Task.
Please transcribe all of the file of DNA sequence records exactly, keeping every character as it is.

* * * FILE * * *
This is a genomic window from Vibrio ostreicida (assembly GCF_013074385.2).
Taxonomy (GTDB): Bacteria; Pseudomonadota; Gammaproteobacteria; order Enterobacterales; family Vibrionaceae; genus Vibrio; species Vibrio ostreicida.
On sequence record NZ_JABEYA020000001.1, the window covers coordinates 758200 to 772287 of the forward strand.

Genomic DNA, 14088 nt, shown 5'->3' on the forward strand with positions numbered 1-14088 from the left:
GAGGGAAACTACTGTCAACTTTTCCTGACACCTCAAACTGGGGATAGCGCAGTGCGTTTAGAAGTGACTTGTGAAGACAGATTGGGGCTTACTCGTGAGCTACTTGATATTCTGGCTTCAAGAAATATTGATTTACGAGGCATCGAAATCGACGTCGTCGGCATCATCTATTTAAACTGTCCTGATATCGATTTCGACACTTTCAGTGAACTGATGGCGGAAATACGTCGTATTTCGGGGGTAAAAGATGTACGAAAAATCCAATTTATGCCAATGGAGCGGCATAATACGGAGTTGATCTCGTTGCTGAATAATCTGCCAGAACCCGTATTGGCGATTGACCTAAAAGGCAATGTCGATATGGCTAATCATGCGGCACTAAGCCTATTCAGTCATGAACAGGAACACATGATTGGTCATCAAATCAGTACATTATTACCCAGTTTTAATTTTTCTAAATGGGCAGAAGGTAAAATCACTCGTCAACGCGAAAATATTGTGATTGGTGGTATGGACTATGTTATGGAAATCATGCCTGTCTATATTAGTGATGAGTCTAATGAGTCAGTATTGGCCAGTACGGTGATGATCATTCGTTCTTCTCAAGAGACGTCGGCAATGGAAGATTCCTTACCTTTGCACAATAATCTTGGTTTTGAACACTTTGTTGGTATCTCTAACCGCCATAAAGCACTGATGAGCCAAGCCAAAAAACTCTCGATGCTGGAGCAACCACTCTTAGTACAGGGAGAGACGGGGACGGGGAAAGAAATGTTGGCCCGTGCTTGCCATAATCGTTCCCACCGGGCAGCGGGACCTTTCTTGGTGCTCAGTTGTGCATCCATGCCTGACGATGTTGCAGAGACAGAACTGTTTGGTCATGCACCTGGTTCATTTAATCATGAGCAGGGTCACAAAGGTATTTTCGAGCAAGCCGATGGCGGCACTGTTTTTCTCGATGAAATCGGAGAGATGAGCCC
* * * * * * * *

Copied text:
This is a genomic window from Vibrio ostreicida (assembly GCF_013074385.2).
Taxonomy (GTDB): Bacteria; Pseudomonadota; Gammaproteobacteria; order Enterobacterales; family Vibrionaceae; genus Vibrio; species Vibrio ostreicida.
On sequence record NZ_JABEYA020000001.1, the window covers coordinates 758200 to 772287 of the forward strand.

Genomic DNA, 14088 nt, shown 5'->3' on the forward strand with positions numbered 1-14088 from the left:
GAGGGAAACTACTGTCAACTTTTCCTGACACCTCAAACTGGGGATAGCGCAGTGCGTTTAGAAGTGACTTGTGAAGACAGATTGGGGCTTACTCGTGAGCTACTTGATATTCTGGCTTCAAGAAATATTGATTTACGAGGCATCGAAATCGACGTCGTCGGCATCATCTATTTAAACTGTCCTGATATCGATTTCGACACTTTCAGTGAACTGATGGCGGAAATACGTCGTATTTCGGGGGTAAAAGATGTACGAAAAATCCAATTTATGCCAATGGAGCGGCATAATACGGAGTTGATCTCGTTGCTGAATAATCTGCCAGAACCCGTATTGGCGATTGACCTAAAAGGCAATGTCGATATGGCTAATCATGCGGCACTAAGCCTATTCAGTCATGAACAGGAACACATGATTGGTCATCAAATCAGTACATTATTACCCAGTTTTAATTTTTCTAAATGGGCAGAAGGTAAAATCACTCGTCAACGCGAAAATATTGTGATTGGTGGTATGGACTATGTTATGGAAATCATGCCTGTCTATATTAGTGATGAGTCTAATGAGTCAGTATTGGCCAGTACGGTGATGATCATTCGTTCTTCTCAAGAGACGTCGGCAATGGAAGATTCCTTACCTTTGCACAATAATCTTGGTTTTGAACACTTTGTTGGTATCTCTAACCGCCATAAAGCACTGATGAGCCAAGCCAAAAAACTCTCGATGCTGGAGCAACCACTCTTAGTACAGGGAGAGACGGGGACGGGGAAAGAAATGTTGGCCCGTGCTTGCCATAATCGTTCCCACCGGGCAGCGGGACCTTTCTTGGTGCTCAGTTGTGCATCCATGCCTGACGATGTTGCAGAGACAGAACTGTTTGGTCATGCACCTGGTTCATTTAATCATGAGCAGGGTCACAAAGGTATTTTCGAGCAAGCCGATGGCGGCACTGTTTTTCTCGATGAAATCGGAGAGATGAGCCC